2016 is upon us and, for us geeks, that means new TV shows and movies to look forward to. One of the biggest, but still very secretive, projects that Netflix has been planning is the TV adaptation of the famous book series A Series of Unfortunate Events by Daniel Handler. I mean, Lemony Snicket.
According to an interview with Daniel Handler in DailyTexanOnline, Netflix is planning to begin filming the TV series adaptation in Spring 2016. We have re-read the books and even re-watched the 2004 movie adaptation and have come up with some of the things that Netflix needs to do in order to make the adaptation this franchise deserves.
(Slight spoilers from the books… but not really)
If there is something that made ASOUE special -and yet a bit difficult to explain to others- was its comedic treatments of dark matters such as murder, orphanage and general misfortune. The story that follows the Baudelaire orphans is a dark one, full of tragedy and despair, and yet the author chooses to present its work like a childrens’ book. Lemony Snicket accomplishes that by adding constant reminders on why you should definitely NOT pick up the books (talk about reverse psychology) or even adding ridiculous and funny narrations of unfortunate events, which leads us to the next point.
Presence of a narrator
One of the best things about the books was the narration by Lemony Snicket, who happens to be a character within the story. These books are not only addicting for the story itself, but also for the way it is presented. A few examples:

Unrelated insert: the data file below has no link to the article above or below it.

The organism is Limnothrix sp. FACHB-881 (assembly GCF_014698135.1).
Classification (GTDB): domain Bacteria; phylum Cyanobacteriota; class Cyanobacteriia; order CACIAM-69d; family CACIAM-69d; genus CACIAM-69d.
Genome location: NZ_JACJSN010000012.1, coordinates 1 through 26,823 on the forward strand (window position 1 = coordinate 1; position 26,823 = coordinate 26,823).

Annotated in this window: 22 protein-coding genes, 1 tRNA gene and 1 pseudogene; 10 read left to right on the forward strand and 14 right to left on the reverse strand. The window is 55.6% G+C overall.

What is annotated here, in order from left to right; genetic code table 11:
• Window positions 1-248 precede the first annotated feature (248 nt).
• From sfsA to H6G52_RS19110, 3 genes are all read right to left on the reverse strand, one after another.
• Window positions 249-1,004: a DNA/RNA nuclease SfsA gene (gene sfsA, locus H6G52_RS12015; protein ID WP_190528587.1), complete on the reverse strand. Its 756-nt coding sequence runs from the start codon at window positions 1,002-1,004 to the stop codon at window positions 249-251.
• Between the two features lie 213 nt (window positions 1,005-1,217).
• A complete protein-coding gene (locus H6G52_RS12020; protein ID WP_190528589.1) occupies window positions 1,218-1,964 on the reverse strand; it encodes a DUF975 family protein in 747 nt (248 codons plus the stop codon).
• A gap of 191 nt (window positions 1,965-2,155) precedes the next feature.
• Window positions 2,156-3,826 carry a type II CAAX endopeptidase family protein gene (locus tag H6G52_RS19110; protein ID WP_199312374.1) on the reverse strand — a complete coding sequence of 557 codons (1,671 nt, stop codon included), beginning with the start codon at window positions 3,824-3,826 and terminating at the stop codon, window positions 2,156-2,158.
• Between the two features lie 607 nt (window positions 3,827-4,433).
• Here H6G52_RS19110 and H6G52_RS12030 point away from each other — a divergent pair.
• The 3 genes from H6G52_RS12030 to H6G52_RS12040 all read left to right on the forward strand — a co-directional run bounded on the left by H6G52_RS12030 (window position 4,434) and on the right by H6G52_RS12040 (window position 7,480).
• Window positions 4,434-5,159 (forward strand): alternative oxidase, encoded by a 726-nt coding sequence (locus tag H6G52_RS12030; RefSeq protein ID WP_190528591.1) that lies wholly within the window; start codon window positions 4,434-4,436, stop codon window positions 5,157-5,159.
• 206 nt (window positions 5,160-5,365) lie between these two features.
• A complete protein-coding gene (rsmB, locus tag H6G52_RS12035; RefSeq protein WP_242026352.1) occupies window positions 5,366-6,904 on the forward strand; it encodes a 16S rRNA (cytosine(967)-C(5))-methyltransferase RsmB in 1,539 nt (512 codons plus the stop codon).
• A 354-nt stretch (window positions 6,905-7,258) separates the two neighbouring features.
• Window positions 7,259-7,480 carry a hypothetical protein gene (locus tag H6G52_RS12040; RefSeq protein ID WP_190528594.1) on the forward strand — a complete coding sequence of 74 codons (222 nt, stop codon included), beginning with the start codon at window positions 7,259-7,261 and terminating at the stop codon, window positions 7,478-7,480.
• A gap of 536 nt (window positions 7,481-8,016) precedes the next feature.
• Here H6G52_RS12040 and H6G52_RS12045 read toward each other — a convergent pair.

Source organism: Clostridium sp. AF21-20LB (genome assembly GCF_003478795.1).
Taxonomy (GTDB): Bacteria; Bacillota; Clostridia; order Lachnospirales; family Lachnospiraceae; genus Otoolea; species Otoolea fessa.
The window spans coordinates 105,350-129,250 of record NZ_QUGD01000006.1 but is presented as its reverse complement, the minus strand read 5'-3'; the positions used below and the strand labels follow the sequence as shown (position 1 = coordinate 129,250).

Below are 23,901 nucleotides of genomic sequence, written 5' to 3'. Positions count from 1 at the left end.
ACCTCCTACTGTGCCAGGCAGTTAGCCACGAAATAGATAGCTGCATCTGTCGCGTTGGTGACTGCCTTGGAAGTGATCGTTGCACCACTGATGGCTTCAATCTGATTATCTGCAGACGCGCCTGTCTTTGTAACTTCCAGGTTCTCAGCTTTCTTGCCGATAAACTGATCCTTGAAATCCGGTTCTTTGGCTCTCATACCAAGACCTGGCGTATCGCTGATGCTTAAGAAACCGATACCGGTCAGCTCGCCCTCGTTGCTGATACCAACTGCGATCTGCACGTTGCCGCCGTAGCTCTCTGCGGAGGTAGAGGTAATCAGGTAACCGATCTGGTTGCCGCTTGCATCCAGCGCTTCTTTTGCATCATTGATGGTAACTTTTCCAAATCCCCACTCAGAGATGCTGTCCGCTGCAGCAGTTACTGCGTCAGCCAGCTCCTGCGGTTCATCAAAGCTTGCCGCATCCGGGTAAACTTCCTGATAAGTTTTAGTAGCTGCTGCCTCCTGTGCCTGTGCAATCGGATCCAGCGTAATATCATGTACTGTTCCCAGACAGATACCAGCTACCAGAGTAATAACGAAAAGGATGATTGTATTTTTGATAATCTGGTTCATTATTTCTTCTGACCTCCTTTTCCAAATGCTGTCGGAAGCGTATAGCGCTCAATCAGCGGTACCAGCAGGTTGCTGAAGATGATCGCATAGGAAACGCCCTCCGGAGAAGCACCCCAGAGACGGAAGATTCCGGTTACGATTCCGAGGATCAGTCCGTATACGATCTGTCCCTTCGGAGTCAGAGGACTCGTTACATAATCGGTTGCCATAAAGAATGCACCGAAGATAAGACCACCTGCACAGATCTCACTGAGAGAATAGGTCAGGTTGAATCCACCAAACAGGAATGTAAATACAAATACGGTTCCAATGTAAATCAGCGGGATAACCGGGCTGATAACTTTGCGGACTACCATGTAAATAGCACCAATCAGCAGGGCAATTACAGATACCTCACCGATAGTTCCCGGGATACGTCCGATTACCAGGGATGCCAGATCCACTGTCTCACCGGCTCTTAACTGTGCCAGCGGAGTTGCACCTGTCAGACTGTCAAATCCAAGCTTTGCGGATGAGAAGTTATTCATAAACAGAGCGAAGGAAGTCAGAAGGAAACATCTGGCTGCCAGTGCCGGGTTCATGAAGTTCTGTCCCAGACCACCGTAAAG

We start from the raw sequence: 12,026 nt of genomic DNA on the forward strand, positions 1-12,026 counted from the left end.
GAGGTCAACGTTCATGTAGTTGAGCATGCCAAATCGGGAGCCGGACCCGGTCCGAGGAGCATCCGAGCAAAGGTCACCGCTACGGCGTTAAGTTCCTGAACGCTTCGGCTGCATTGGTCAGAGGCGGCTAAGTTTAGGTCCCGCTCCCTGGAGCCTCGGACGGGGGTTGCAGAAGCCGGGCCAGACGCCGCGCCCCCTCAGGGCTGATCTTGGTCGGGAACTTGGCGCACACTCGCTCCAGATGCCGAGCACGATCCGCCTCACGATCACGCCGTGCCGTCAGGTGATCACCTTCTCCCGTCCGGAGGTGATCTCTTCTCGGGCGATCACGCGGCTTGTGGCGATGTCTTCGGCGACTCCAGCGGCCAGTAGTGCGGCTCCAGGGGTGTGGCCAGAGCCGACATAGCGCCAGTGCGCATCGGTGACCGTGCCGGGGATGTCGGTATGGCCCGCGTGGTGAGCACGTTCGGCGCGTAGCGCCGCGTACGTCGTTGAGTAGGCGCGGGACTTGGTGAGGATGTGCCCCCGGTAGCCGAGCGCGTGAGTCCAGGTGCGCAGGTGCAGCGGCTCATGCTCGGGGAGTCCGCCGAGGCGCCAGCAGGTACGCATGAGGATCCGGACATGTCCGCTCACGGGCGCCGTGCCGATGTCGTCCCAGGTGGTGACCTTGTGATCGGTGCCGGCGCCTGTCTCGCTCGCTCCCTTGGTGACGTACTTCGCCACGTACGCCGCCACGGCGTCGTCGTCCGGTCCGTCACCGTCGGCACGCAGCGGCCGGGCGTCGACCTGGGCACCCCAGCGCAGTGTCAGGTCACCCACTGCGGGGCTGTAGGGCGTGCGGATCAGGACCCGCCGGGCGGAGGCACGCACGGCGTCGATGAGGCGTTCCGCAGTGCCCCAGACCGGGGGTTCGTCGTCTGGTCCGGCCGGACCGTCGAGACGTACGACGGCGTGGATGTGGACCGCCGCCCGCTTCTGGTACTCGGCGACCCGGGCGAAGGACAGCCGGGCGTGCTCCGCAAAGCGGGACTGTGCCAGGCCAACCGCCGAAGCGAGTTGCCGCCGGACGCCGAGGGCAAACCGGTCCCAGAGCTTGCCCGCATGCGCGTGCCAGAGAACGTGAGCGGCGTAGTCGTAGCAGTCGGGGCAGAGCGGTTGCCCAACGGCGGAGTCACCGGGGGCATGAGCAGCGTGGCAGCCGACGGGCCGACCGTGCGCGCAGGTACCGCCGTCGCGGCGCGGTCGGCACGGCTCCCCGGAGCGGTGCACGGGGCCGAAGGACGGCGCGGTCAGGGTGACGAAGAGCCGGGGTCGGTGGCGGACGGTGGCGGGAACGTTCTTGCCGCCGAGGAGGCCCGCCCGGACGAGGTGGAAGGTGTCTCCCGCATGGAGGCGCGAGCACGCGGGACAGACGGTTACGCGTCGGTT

“People aren’t either wicked or noble. They’re like chef’s salads, with good things and bad things chopped and mixed together in a vinaigrette of confusion and conflict“. Or “It is always sad when someone leaves home, unless they are simply going around the corner and will return in a few minutes with ice-cream sandwiches.”
The 2004 movie adaptation did a wonderful job with it. In fact, it was one of my favourite aspects of the movie. Lemony Snicket is not only important because he provides a very unique and entertaining way of following the story, but he also happens to be a character who becomes key later in the story.
Nothing puts someone off more than a bad characterization and, sadly, this happens way too often in adaptations. Not even Harry Potter is safe from that. Getting Violet, Klaus and even little Sunny’s personalities is key, but I would also like to have an actual scary, manipulative Count Olaf like the one we had in the books (sorry, Jim Carrey). Same goes for the rest of the cast, many of which we didn’t get to see in the movie.
Explanation on VFD
It’s understandable that the movie couldn’t adapt the whole story on VFD considering they only had time for the first three books. They did talk some about the fires and the investigation that their parents, uncle Monty and aunt Josephine were doing, but there was no final explanation and we had an open ending instead. They also added the spyglasses to connect all of them to the fires. VFD was not once mentioned, although the initials were seen when Klaus found the first spyglass when visiting their destroyed house.
Both the setting and the timeline for the series are unknown, although it does seem like the story takes place in Victorian times. Or at least it takes some inspiration from gothic, neo-victorian aesthetics. The movie picked up this trend and even added some stunning scenery as well as a Tim Burton feel to it. All of these elements helped create an aura of mystery and wonder about the world the Baudelaire children live in. We trust Netflix with this.
Daniel Handler himself is writing the script for the TV series, so we can at least be sure that it’s going to be a faithful adaptation. The only thing that is left to see is how well these 13 books can be adapted to a TV format.